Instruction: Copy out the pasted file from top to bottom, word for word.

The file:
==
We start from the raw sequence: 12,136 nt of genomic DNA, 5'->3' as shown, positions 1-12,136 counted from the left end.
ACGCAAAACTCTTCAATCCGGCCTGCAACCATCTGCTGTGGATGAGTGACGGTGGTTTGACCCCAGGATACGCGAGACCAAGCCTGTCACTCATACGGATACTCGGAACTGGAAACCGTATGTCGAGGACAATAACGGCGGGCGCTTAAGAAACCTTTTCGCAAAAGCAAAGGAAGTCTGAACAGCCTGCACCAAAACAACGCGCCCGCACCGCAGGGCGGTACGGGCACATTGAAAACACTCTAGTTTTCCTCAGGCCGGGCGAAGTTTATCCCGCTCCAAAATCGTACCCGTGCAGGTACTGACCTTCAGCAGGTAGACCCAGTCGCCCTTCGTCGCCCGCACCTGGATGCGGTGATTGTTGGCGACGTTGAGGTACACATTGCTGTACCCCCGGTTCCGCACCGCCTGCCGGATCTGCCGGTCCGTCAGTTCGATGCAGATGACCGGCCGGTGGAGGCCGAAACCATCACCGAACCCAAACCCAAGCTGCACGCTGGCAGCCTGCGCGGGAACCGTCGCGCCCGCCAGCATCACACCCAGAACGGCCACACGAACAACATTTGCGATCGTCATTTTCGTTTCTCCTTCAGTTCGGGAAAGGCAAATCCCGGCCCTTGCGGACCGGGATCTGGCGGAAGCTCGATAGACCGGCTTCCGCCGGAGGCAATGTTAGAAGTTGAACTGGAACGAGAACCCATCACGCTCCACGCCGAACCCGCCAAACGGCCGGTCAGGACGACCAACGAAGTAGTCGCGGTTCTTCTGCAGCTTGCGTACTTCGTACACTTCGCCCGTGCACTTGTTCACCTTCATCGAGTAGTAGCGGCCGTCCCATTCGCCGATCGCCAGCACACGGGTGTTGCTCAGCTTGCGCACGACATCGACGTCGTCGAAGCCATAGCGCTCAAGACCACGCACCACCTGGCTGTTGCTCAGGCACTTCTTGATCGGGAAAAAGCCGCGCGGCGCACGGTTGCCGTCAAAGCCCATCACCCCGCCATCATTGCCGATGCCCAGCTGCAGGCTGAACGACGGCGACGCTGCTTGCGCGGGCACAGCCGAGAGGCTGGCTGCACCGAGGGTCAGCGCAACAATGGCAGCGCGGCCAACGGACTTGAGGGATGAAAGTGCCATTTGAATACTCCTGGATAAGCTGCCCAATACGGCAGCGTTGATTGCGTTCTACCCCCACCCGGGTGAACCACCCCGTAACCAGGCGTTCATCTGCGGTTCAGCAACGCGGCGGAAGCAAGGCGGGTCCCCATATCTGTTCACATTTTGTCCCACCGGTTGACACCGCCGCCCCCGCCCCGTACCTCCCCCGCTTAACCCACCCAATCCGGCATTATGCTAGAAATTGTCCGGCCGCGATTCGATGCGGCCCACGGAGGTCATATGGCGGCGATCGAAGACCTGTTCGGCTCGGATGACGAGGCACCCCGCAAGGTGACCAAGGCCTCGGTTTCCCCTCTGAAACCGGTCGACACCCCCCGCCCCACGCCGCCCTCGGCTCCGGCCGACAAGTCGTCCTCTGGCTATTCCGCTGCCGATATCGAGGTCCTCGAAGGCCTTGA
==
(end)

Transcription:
We start from the raw sequence: 12,136 nt of genomic DNA, 5'->3' as shown, positions 1-12,136 counted from the left end.
ACGCAAAACTCTTCAATCCGGCCTGCAACCATCTGCTGTGGATGAGTGACGGTGGTTTGACCCCAGGATACGCGAGACCAAGCCTGTCACTCATACGGATACTCGGAACTGGAAACCGTATGTCGAGGACAATAACGGCGGGCGCTTAAGAAACCTTTTCGCAAAAGCAAAGGAAGTCTGAACAGCCTGCACCAAAACAACGCGCCCGCACCGCAGGGCGGTACGGGCACATTGAAAACACTCTAGTTTTCCTCAGGCCGGGCGAAGTTTATCCCGCTCCAAAATCGTACCCGTGCAGGTACTGACCTTCAGCAGGTAGACCCAGTCGCCCTTCGTCGCCCGCACCTGGATGCGGTGATTGTTGGCGACGTTGAGGTACACATTGCTGTACCCCCGGTTCCGCACCGCCTGCCGGATCTGCCGGTCCGTCAGTTCGATGCAGATGACCGGCCGGTGGAGGCCGAAACCATCACCGAACCCAAACCCAAGCTGCACGCTGGCAGCCTGCGCGGGAACCGTCGCGCCCGCCAGCATCACACCCAGAACGGCCACACGAACAACATTTGCGATCGTCATTTTCGTTTCTCCTTCAGTTCGGGAAAGGCAAATCCCGGCCCTTGCGGACCGGGATCTGGCGGAAGCTCGATAGACCGGCTTCCGCCGGAGGCAATGTTAGAAGTTGAACTGGAACGAGAACCCATCACGCTCCACGCCGAACCCGCCAAACGGCCGGTCAGGACGACCAACGAAGTAGTCGCGGTTCTTCTGCAGCTTGCGTACTTCGTACACTTCGCCCGTGCACTTGTTCACCTTCATCGAGTAGTAGCGGCCGTCCCATTCGCCGATCGCCAGCACACGGGTGTTGCTCAGCTTGCGCACGACATCGACGTCGTCGAAGCCATAGCGCTCAAGACCACGCACCACCTGGCTGTTGCTCAGGCACTTCTTGATCGGGAAAAAGCCGCGCGGCGCACGGTTGCCGTCAAAGCCCATCACCCCGCCATCATTGCCGATGCCCAGCTGCAGGCTGAACGACGGCGACGCTGCTTGCGCGGGCACAGCCGAGAGGCTGGCTGCACCGAGGGTCAGCGCAACAATGGCAGCGCGGCCAACGGACTTGAGGGATGAAAGTGCCATTTGAATACTCCTGGATAAGCTGCCCAATACGGCAGCGTTGATTGCGTTCTACCCCCACCCGGGTGAACCACCCCGTAACCAGGCGTTCATCTGCGGTTCAGCAACGCGGCGGAAGCAAGGCGGGTCCCCATATCTGTTCACATTTTGTCCCACCGGTTGACACCGCCGCCCCCGCCCCGTACCTCCCCCGCTTAACCCACCCAATCCGGCATTATGCTAGAAATTGTCCGGCCGCGATTCGATGCGGCCCACGGAGGTCATATGGCGGCGATCGAAGACCTGTTCGGCTCGGATGACGAGGCACCCCGCAAGGTGACCAAGGCCTCGGTTTCCCCTCTGAAACCGGTCGACACCCCCCGCCCCACGCCGCCCTCGGCTCCGGCCGACAAGTCGTCCTCTGGCTATTCCGCTGCCGATATCGAGGTCCTCGAAGGCCTTGA